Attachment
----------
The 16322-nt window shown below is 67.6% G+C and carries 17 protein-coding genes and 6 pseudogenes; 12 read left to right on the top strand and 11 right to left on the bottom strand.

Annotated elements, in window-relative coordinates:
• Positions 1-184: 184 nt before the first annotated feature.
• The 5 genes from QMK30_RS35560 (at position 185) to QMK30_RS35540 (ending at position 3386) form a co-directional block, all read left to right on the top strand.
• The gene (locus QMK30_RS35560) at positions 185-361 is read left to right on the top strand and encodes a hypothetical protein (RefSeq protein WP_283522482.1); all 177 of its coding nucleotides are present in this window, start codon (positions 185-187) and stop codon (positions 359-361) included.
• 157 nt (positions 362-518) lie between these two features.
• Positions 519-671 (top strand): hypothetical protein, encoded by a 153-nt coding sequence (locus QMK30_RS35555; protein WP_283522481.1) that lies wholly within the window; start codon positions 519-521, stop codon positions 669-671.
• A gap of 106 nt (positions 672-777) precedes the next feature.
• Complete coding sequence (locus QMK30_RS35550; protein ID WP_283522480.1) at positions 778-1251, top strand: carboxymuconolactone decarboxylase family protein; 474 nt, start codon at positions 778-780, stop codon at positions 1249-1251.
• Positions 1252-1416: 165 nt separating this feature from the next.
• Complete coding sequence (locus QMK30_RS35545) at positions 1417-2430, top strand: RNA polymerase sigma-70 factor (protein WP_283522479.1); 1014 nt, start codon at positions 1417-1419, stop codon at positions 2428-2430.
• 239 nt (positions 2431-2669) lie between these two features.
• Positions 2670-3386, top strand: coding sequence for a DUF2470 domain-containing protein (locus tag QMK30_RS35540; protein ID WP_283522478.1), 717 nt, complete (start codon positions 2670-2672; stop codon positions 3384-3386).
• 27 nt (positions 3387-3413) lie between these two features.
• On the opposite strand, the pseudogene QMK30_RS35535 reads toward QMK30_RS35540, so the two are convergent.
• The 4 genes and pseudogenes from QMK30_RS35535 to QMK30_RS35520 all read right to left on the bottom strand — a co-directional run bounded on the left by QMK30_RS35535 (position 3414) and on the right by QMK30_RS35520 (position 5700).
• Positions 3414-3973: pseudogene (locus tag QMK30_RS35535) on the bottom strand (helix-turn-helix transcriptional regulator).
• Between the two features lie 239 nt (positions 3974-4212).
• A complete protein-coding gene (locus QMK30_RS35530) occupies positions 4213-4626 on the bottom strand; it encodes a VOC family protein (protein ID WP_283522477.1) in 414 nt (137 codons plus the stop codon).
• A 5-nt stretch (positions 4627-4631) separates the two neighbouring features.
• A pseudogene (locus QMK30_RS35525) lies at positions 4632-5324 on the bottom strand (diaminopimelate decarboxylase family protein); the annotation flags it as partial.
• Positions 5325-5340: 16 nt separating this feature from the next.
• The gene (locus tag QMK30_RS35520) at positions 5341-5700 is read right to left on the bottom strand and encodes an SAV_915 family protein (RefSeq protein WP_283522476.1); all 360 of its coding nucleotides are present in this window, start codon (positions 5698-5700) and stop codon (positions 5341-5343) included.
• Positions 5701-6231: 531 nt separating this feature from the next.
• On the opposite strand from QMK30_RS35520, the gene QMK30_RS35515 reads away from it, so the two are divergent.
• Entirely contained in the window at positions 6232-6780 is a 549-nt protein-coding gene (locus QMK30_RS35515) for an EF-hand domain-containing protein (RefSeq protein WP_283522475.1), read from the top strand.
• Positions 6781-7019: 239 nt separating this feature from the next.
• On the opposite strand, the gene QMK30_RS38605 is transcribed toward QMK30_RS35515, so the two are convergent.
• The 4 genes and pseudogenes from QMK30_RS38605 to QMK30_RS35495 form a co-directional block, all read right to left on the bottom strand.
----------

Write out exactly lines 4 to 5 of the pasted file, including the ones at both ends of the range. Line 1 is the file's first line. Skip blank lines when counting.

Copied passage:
• The 5 genes from QMK30_RS35560 (at position 185) to QMK30_RS35540 (ending at position 3386) form a co-directional block, all read left to right on the top strand.
• The gene (locus QMK30_RS35560) at positions 185-361 is read left to right on the top strand and encodes a hypothetical protein (RefSeq protein WP_283522482.1); all 177 of its coding nucleotides are present in this window, start codon (positions 185-187) and stop codon (positions 359-361) included.